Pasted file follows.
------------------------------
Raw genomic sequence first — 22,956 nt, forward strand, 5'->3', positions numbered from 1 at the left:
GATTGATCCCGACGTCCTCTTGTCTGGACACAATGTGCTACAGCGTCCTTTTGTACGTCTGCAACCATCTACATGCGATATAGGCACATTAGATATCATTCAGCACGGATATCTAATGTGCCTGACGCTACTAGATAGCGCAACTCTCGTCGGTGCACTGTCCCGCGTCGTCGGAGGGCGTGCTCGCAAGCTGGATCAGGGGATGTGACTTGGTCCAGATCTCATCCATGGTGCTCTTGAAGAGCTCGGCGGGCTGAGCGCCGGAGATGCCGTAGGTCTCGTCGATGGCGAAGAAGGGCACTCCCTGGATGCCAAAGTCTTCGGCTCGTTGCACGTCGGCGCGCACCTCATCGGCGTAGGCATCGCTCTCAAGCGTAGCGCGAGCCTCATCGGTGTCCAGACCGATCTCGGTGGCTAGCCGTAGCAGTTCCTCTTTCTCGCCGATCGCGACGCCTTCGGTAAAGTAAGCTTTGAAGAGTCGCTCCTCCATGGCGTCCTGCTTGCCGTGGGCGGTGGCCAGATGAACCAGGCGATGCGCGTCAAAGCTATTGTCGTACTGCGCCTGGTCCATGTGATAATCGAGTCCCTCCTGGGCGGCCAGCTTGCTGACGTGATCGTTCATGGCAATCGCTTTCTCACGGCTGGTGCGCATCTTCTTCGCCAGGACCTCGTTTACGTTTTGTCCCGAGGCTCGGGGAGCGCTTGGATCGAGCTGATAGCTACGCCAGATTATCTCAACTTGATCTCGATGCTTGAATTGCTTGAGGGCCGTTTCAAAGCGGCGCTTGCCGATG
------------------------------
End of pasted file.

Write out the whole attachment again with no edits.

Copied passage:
Raw genomic sequence first — 22,956 nt, forward strand, 5'->3', positions numbered from 1 at the left:
GATTGATCCCGACGTCCTCTTGTCTGGACACAATGTGCTACAGCGTCCTTTTGTACGTCTGCAACCATCTACATGCGATATAGGCACATTAGATATCATTCAGCACGGATATCTAATGTGCCTGACGCTACTAGATAGCGCAACTCTCGTCGGTGCACTGTCCCGCGTCGTCGGAGGGCGTGCTCGCAAGCTGGATCAGGGGATGTGACTTGGTCCAGATCTCATCCATGGTGCTCTTGAAGAGCTCGGCGGGCTGAGCGCCGGAGATGCCGTAGGTCTCGTCGATGGCGAAGAAGGGCACTCCCTGGATGCCAAAGTCTTCGGCTCGTTGCACGTCGGCGCGCACCTCATCGGCGTAGGCATCGCTCTCAAGCGTAGCGCGAGCCTCATCGGTGTCCAGACCGATCTCGGTGGCTAGCCGTAGCAGTTCCTCTTTCTCGCCGATCGCGACGCCTTCGGTAAAGTAAGCTTTGAAGAGTCGCTCCTCCATGGCGTCCTGCTTGCCGTGGGCGGTGGCCAGATGAACCAGGCGATGCGCGTCAAAGCTATTGTCGTACTGCGCCTGGTCCATGTGATAATCGAGTCCCTCCTGGGCGGCCAGCTTGCTGACGTGATCGTTCATGGCAATCGCTTTCTCACGGCTGGTGCGCATCTTCTTCGCCAGGACCTCGTTTACGTTTTGTCCCGAGGCTCGGGGAGCGCTTGGATCGAGCTGATAGCTACGCCAGATTATCTCAACTTGATCTCGATGCTTGAATTGCTTGAGGGCCGTTTCAAAGCGGCGCTTGCCGATG